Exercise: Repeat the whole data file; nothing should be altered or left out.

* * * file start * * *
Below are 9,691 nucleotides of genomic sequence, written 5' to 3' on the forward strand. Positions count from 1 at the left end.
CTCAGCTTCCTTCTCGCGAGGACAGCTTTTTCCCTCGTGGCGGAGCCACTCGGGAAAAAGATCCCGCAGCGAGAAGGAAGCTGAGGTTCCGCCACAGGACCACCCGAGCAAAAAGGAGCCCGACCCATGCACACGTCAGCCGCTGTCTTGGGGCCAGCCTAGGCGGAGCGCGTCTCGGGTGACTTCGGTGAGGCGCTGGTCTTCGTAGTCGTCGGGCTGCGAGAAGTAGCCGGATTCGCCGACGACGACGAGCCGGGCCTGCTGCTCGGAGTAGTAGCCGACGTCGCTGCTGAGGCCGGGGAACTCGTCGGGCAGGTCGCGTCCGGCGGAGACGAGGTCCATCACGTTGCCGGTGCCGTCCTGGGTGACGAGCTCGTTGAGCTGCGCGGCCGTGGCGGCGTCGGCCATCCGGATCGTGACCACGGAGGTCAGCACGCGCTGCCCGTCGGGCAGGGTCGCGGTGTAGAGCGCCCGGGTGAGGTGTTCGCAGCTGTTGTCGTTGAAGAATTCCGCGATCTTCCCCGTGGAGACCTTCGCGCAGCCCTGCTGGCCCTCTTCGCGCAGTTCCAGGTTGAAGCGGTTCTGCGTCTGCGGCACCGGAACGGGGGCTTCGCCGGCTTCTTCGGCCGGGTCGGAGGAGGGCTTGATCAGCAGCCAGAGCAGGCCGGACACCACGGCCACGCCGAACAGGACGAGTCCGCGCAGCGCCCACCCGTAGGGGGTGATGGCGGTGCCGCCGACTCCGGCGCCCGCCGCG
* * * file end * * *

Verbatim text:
Below are 9,691 nucleotides of genomic sequence, written 5' to 3' on the forward strand. Positions count from 1 at the left end.
CTCAGCTTCCTTCTCGCGAGGACAGCTTTTTCCCTCGTGGCGGAGCCACTCGGGAAAAAGATCCCGCAGCGAGAAGGAAGCTGAGGTTCCGCCACAGGACCACCCGAGCAAAAAGGAGCCCGACCCATGCACACGTCAGCCGCTGTCTTGGGGCCAGCCTAGGCGGAGCGCGTCTCGGGTGACTTCGGTGAGGCGCTGGTCTTCGTAGTCGTCGGGCTGCGAGAAGTAGCCGGATTCGCCGACGACGACGAGCCGGGCCTGCTGCTCGGAGTAGTAGCCGACGTCGCTGCTGAGGCCGGGGAACTCGTCGGGCAGGTCGCGTCCGGCGGAGACGAGGTCCATCACGTTGCCGGTGCCGTCCTGGGTGACGAGCTCGTTGAGCTGCGCGGCCGTGGCGGCGTCGGCCATCCGGATCGTGACCACGGAGGTCAGCACGCGCTGCCCGTCGGGCAGGGTCGCGGTGTAGAGCGCCCGGGTGAGGTGTTCGCAGCTGTTGTCGTTGAAGAATTCCGCGATCTTCCCCGTGGAGACCTTCGCGCAGCCCTGCTGGCCCTCTTCGCGCAGTTCCAGGTTGAAGCGGTTCTGCGTCTGCGGCACCGGAACGGGGGCTTCGCCGGCTTCTTCGGCCGGGTCGGAGGAGGGCTTGATCAGCAGCCAGAGCAGGCCGGACACCACGGCCACGCCGAACAGGACGAGTCCGCGCAGCGCCCACCCGTAGGGGGTGATGGCGGTGCCGCCGACTCCGGCGCCCGCCGCG